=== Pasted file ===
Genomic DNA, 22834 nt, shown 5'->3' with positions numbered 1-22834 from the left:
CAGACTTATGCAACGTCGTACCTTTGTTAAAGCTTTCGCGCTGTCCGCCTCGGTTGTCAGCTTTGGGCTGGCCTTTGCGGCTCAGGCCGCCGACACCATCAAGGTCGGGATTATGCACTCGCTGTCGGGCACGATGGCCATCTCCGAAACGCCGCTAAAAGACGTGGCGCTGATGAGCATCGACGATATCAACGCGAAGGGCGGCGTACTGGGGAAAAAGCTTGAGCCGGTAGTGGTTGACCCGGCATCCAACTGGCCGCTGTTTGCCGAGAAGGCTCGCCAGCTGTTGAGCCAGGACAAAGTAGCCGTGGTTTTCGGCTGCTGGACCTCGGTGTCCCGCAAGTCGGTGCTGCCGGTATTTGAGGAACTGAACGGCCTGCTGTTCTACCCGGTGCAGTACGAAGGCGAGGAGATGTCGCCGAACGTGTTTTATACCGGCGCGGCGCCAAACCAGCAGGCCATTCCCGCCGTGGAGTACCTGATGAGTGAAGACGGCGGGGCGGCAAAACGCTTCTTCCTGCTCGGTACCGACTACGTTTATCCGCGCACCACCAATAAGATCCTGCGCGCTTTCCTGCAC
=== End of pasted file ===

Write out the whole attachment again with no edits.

Genomic DNA, 22834 nt, shown 5'->3' with positions numbered 1-22834 from the left:
CAGACTTATGCAACGTCGTACCTTTGTTAAAGCTTTCGCGCTGTCCGCCTCGGTTGTCAGCTTTGGGCTGGCCTTTGCGGCTCAGGCCGCCGACACCATCAAGGTCGGGATTATGCACTCGCTGTCGGGCACGATGGCCATCTCCGAAACGCCGCTAAAAGACGTGGCGCTGATGAGCATCGACGATATCAACGCGAAGGGCGGCGTACTGGGGAAAAAGCTTGAGCCGGTAGTGGTTGACCCGGCATCCAACTGGCCGCTGTTTGCCGAGAAGGCTCGCCAGCTGTTGAGCCAGGACAAAGTAGCCGTGGTTTTCGGCTGCTGGACCTCGGTGTCCCGCAAGTCGGTGCTGCCGGTATTTGAGGAACTGAACGGCCTGCTGTTCTACCCGGTGCAGTACGAAGGCGAGGAGATGTCGCCGAACGTGTTTTATACCGGCGCGGCGCCAAACCAGCAGGCCATTCCCGCCGTGGAGTACCTGATGAGTGAAGACGGCGGGGCGGCAAAACGCTTCTTCCTGCTCGGTACCGACTACGTTTATCCGCGCACCACCAATAAGATCCTGCGCGCTTTCCTGCAC